SsangYong honest value brand with price to entice

PUBLISHED: 07:10 04 September 2014

SsangYong Rexton W is a serious off-roader with seven-seat practicality.

SsangYong Rexton W is a serious off-roader with seven-seat practicality.


SsangYong is making its name as a value brand with a lot to offer for the money, says motoring editor Andy Russell.

With everybody watching the pennies, my wife and I are not alone choosing supermarkets’ own ‘basic’, ‘value’ products rather than more expensive named brands.

They may not boast trendy, eye-catching packaging, are all the same size or right shape but they taste fine, do the job and, best of all, save us money.

If you are looking for value brands in the car market, SsangYong is at the front of the shelf, also looking to grab your attention with a five-year, unlimited mileage warranty to spice up the product and make it tastier.

The Korean manufacturer has revitalised its range – the Korando sport utility vehicle, Korando Sports pick-up and Turismo seven-seater people-carrier and third-generation Rexton which gains a ‘W’ for ‘worldwide’on the end of its name.

SsangYong Rexton W

Price: SsangYong Rexton W EX auto £25,995 (range from £21,995)

Engine: 1,998cc, 155PS, four-cylinder turbo diesel

Performance: 0-62mph N/A; top speed 109mph

MPG: Urban 28.4; extra urban 42.2; combined 36.2

CO2 emissions: 206g/km

Benefit-in-kind tax rate: 35%

Insurance group: 32 (out of 50)

Warranty: Five years, unlimited mileage

Will it fit in the garage? Length 4,755mm; width (excluding door mirrors) 1,900mm; height 1,840mm

It may not have a fancy badge or be the most fashionable 4x4, despite looking much smarter after its facelift, but it’s a proper 4x4 with seven seats, selectable low-range gearing for off-road work, good standard equipment and able to haul a braked trailer up to three tonnes and priced £21,995 to £25,995. Even the top-end price is less than the starting point for some rivals while that kind of money gets you a well used prestige 4x4.

This latest Rexton W is really quite stylish from the front a side but the back end is rather chunky but that tends to be the nature of the 4x4 beast.

SsangYong’s own 155PS 2.0-litre turbo diesel, mated to six-speed manual or a Mercedes-Benz five-speed automatic gearboxes, makes for decent progress. With peak low-down pulling power from 1,500 to 2,800rpm it’s geared to be a workhorse, whether off-road or towing a full-size caravan, double horsebox, boat or trailer – all customers SsangYong is targeting and relevant in this part of the world. The downside is fuel economy and CO2 emissions fall short of some rivals, especially with the five-speed automatic pulling around 2,000rpm at an indicated 60mph, and the engine is gruff when worked hard.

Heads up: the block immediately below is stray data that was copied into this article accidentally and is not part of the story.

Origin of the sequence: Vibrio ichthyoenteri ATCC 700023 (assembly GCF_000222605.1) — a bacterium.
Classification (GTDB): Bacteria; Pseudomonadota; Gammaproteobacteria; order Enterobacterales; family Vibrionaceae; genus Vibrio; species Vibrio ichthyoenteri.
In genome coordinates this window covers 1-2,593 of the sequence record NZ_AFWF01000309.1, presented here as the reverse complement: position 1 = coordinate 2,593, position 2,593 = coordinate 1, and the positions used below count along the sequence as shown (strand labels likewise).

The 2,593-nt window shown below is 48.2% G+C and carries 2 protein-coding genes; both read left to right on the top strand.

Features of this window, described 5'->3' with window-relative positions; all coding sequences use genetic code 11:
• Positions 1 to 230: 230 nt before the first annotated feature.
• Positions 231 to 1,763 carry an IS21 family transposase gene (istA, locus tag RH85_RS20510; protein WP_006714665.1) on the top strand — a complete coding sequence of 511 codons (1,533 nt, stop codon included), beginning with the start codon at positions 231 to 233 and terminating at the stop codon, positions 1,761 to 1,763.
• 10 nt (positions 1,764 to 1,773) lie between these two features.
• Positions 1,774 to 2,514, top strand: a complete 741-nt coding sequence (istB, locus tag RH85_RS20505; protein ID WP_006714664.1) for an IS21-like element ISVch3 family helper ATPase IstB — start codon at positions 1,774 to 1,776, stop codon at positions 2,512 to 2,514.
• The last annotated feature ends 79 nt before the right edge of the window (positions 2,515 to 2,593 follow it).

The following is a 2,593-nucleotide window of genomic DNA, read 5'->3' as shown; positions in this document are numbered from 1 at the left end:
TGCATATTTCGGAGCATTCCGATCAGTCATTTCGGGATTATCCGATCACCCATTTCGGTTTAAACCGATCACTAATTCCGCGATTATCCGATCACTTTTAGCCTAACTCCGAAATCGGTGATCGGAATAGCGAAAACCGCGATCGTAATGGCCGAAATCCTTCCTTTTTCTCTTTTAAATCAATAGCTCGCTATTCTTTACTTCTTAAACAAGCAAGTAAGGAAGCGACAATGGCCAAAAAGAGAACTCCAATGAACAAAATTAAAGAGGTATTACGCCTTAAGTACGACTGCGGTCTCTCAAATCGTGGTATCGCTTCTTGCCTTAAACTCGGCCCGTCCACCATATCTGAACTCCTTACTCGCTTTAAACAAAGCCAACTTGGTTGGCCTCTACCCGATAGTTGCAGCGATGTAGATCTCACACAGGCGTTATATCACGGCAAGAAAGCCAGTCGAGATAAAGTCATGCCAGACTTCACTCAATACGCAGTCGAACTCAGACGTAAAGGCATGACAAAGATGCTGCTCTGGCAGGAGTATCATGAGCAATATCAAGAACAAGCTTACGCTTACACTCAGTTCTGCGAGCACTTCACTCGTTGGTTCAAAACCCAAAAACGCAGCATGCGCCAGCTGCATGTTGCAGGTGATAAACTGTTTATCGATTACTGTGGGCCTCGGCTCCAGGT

Build on a ladder chassis, where the body sits on the frame rather than being a structural part of it and the traditional approach for proper 4x4s, the Rexton W has a retro feel about the way it drives, reminding me of the first time I drove a long-wheelbase Mitsubishi Shogun – an off-road icon – in the early Nineties. It’s not as sharp as some rivals, with noticeable body sway through corners and the steering needs more a little more input, but you soon get used to it. Anyone who has driven a Nineties 4x4 will feel quite at home and, if you have a caravan or trailer on the back, you are hardly going to be bowling into corners fast.

The ride can be bouncy with some body shimmy over bad surfaces and potholes but the heavy-duty suspension is geared for extreme off-road driving so you have to accept some compromise.

The fascia with big, simple dials and chunky controls also feels dated but works well enough apart from the bit SsangYong did not build – the optional £999 Kenwood touchscreen infotainment system, with satellite navigation and Bluetooth, has lots of small, fiddly buttons and is complicated to use. Rear visibility is hindered by chunky headrests and small rear side windows so you appreciate large mirrors and rear parking sensors on the top model.

There’s quite a climb into the car, but sidesteps help, but there is huge legroom in the middle row of seats. The rear two seats fold up from the boot floor but are best for children as you have to fold down the middle row seat backs and climb over them to get right to the back and, with no footwell, there’s not a lot of legroom.

With all seats in use boot space is limited but drop the rearmost seat backs, taking the big headrests off first, and you have a long, flat load bay although the floor is high.

SX includes cruise control, automatic air-conditioning, electric windows and mirrors, radio/CD with iPod and Bluetooth, front and side airbags, stability control and hill-descent control, roof rails and 16in alloy wheels. SX, also offered in automatic guise, adds 18in alloys, electric driver’s seat, leather upholstery with heated front seats, privacy glass, sunroof, side steps and rear parking sensors.

If value, ability and affordability are your priorities rather than image and innovation SsangYong deserves to be on your shopping list and the Rexton W is really quite likeable given its price.

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Andy Russell

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EDP motoring editor, journalist who loves wheels and engines but hates cleaning them.

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